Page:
PERSPECTIVE ON THE WORK FORCE : Why Should Women Be Like Men? : The managerial ranks will improve if, as the gender gap narrows, the macho business style diminishes.

George Tunick is the publisher of Executive Female, published by the National Assn. for Female Executives.

While Census figures released last Friday indicate that the number of women in management jobs rose 95% between 1980 and 1990, men still dominate. Most evidence shows that women are still disproportionately in the lowest tiers of management and in the lowest-paying industries.

I first noticed that girls were different from boys when I was about 4 years old. No experiences either in my personal life or in my business life have caused me to change my opinion. Throughout my adult life, however, I have had to evaluate again and again these gender differences and how they affect the way men and women relate to one another and to the environment in which they work. Working almost exclusively with women has given me insight I would never have gained in any other way.

Women are working at a decided disadvantage in the business world--still working in an environment created by men to make things comfortable for men. To me, this means men often understand the rules without having to be taught or even having to think about them. It is not so easy for women. If I may fall back on typically male sports terminology, women have had to learn both the game and the game plan at the same time.


Foremost in the different set of rules women seem to follow, at least in my own observation, is that women in business tend to be more honest than men. A direct question to a woman often results in a direct, frank response. This quality makes it more difficult for women to “yes” an employer. It also makes women more trustworthy than the men who often can’t, or won’t, give a straight answer to a question. Women are also more open than men about their feelings, their ambitions and everyday situations in the office. This makes them more vulnerable than men, who tend to play the corporate game very close to the vest. Traditionally, women in business have been more harshly judged than men. They have had to be better in a job than a man to get ahead. In my own observation, women are often more thorough and more detail-oriented than men are. However, while people with tenacious attention to detail are very competent in particular positions, they often fail to develop a broad overview. The successful business executive must see how each cog fits in the wheel and in which direction the wheel should be turning. I think men sometimes have an easier time with this than women because men have been taught to believe they would eventually become “big wheels.” While many younger women in the work force have had this advantage, the majority of women working today have not.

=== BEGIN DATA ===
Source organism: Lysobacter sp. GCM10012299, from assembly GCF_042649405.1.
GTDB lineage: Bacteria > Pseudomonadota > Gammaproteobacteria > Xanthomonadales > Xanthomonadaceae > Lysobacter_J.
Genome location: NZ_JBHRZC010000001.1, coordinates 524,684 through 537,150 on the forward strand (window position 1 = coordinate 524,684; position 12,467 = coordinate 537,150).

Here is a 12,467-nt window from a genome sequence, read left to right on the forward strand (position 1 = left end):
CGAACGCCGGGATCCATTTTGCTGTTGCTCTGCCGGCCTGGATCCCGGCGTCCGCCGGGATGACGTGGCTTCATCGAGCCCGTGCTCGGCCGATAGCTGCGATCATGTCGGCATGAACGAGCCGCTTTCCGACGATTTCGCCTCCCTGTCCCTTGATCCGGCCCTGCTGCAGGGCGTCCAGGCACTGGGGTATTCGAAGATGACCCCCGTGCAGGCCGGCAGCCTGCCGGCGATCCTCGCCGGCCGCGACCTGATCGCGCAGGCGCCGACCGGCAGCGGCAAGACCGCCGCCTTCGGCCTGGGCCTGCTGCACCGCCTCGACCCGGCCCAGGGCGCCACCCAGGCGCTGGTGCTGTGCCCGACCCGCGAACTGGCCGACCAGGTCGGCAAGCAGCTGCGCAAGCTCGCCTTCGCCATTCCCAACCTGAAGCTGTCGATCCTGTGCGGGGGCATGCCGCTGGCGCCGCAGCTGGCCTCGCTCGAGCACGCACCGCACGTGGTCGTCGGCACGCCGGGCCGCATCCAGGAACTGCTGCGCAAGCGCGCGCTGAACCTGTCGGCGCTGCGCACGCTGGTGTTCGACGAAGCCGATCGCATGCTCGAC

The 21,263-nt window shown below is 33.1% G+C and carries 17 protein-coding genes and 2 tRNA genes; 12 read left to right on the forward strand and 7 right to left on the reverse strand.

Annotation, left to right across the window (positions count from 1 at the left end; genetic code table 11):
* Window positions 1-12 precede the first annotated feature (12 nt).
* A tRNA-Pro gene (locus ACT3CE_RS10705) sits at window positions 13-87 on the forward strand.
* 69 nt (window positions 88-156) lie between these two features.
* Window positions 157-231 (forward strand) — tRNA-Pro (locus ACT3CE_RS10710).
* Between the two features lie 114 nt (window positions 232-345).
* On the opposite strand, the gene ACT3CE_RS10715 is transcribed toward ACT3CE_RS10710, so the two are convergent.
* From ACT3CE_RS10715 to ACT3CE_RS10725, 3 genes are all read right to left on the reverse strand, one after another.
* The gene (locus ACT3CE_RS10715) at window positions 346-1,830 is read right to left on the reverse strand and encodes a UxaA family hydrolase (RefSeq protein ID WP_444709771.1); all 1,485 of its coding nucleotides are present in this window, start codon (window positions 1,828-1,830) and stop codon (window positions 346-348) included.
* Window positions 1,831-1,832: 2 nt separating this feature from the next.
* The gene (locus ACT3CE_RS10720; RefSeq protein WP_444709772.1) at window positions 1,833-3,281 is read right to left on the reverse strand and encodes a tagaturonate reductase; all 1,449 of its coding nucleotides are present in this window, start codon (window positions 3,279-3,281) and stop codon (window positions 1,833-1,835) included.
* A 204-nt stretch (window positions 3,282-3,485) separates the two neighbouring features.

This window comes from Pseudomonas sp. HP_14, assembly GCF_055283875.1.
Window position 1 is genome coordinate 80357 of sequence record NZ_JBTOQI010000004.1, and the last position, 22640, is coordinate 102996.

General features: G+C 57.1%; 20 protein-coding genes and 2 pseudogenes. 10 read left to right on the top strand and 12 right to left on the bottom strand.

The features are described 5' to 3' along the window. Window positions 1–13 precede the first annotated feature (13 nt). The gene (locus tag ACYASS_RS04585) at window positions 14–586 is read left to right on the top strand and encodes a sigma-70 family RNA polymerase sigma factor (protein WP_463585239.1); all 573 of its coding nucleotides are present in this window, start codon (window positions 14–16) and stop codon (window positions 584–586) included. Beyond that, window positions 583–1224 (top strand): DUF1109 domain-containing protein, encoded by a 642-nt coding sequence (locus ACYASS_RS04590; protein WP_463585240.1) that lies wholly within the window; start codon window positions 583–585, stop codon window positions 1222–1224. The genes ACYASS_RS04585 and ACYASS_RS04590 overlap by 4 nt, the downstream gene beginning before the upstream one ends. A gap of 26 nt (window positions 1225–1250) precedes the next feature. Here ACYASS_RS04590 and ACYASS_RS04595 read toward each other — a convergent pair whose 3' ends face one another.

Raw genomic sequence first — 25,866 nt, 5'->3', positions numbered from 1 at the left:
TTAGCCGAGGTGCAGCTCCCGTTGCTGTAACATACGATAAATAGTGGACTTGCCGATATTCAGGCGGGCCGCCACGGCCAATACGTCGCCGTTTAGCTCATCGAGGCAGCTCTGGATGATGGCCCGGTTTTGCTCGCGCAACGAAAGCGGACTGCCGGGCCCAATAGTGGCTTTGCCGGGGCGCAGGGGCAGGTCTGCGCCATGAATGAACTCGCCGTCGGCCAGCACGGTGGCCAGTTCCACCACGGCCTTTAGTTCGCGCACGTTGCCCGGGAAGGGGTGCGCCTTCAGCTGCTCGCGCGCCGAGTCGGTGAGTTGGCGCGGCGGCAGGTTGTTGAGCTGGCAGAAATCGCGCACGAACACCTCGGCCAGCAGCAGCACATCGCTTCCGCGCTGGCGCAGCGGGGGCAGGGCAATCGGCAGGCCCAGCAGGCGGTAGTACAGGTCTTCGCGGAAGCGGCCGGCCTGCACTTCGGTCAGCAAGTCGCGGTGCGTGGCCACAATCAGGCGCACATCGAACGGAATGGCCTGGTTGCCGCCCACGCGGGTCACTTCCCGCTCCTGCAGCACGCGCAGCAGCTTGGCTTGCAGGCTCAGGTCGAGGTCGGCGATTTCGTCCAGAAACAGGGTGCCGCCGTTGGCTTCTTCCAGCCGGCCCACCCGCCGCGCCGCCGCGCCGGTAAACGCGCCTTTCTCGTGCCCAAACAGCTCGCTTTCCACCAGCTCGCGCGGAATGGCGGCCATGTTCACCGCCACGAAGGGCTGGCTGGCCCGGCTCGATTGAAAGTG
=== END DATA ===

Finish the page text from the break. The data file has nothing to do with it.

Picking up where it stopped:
Another difference between working men and women is that men take more chances; men are more willing to gamble. Men are trained to be competitive and enjoy a real dog-eat-dog battle. Some women are, too; most aren’t. Men also shoot from the hip more. Our male employers have taught us we can do this, and even be off the mark, without great penalty. Women are often taught just the opposite--again, by male employers. Women seem to be, as a result, more thoughtful, more cautious, more prudent. For example, I have interviewed more than a dozen people for the job of advertising salesperson. Most of the candidates were women and, without exception, they wanted a substantial salary and a small commission. The men I saw, also without exception, wanted a substantial commission and a small salary. Women also seem more comfortable in staff jobs than line jobs, perhaps because they know that the price they will have to pay when they make a mistake is greater than the price men pay.

Of all the differences between men and women that I have noticed, one in particular stands out. I have never heard any man talk about fulfillment in a career. When I began working with women, I was quite surprised to hear the word used, and frequently. I think women have the right idea. Fulfillment should be a part of what both women and men expect from their professional experience. It seems to me a healthier, more sensible way to approach a career.

From listening to women, I have learned that they see traditional “male” business rules as not very nice--even dishonest. I agree with them. As women continue to rise in the work force, they will continue to positively influence and change the way business is conducted. That change will be better for both women and men.